Illegal trade in resources (wildlife, wood-based products, electrical and electornic waste, and ozone depleting substances) flow throughout the world (UNODC 2013).
Finally, counterfeit consumer goods flow to the United States and the European Union while fraudulent medicines flow to Southeast Asia and Africa (UNODC 2013).
As evidenced by the organized crime in Russia, West Africa, and East Asia, the geopolitical influence, skill levels and reach of ICOs constitute an alarming challenge to global governance. Despite the largely national origins of ICOs, international crime must be viewed in a context where political instability and political corruption are threat multipliers and impediments to progress in terms of international security. Therefore, weak governmental capacity to combat these issues must be strengthened through interregional and transnational frameworks and institutions. Effective responses must allow for “…collaborative efforts on border control, mutual legal assistance, extradition and similar efforts that require a vision that transcends national boundaries” (UNODC 2013, 4).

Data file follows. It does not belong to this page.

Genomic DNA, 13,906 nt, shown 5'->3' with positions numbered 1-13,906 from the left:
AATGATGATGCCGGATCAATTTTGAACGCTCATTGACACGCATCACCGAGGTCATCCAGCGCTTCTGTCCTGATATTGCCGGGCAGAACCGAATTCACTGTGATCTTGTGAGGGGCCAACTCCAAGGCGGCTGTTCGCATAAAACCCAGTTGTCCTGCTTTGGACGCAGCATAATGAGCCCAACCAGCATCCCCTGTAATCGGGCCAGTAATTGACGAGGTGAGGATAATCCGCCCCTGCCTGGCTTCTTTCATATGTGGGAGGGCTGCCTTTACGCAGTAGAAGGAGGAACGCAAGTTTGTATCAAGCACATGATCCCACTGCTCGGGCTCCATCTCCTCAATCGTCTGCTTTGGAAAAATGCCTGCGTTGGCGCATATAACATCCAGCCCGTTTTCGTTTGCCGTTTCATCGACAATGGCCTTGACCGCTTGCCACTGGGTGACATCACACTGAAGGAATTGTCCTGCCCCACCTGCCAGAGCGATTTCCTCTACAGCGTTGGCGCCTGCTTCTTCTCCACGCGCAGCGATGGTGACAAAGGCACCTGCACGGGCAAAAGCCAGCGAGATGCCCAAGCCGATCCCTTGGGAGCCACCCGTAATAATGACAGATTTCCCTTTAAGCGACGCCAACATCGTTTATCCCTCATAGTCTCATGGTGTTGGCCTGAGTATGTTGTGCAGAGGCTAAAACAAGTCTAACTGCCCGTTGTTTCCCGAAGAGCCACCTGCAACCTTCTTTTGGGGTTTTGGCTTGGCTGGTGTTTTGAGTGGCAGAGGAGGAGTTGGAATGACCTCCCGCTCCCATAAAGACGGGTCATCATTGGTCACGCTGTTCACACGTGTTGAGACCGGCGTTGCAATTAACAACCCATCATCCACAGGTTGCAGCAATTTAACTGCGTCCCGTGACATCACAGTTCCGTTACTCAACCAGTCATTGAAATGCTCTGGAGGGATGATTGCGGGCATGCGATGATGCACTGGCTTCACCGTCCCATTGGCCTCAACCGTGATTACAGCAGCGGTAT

Bakowski, P. (2011, April 03). Russian Organized Crime. Retrieved from European Parliament : http://www.europarl.europa.eu/document/activities/cont/201207/20120730ATT49511/20120730ATT49511EN.pdf
Wyler, L. S. and Cook, N. (2010, February 26). Illegal Drug Trade in Africa: Trends and U.S. Policy.Congressional Research Service.
Grigg, W. N. (1996). Dirty cops in the former Soviet Union run both sides of the law. Retrieved from Orgnanized Crime Registry: http://orgcrime.tripod.com/ruscartel.htm
United Nations Office on Drugs and Crime. (2013). Transnational Organized Crime in East Asia and the Pacific. United Nations Office on Drugs and Crime.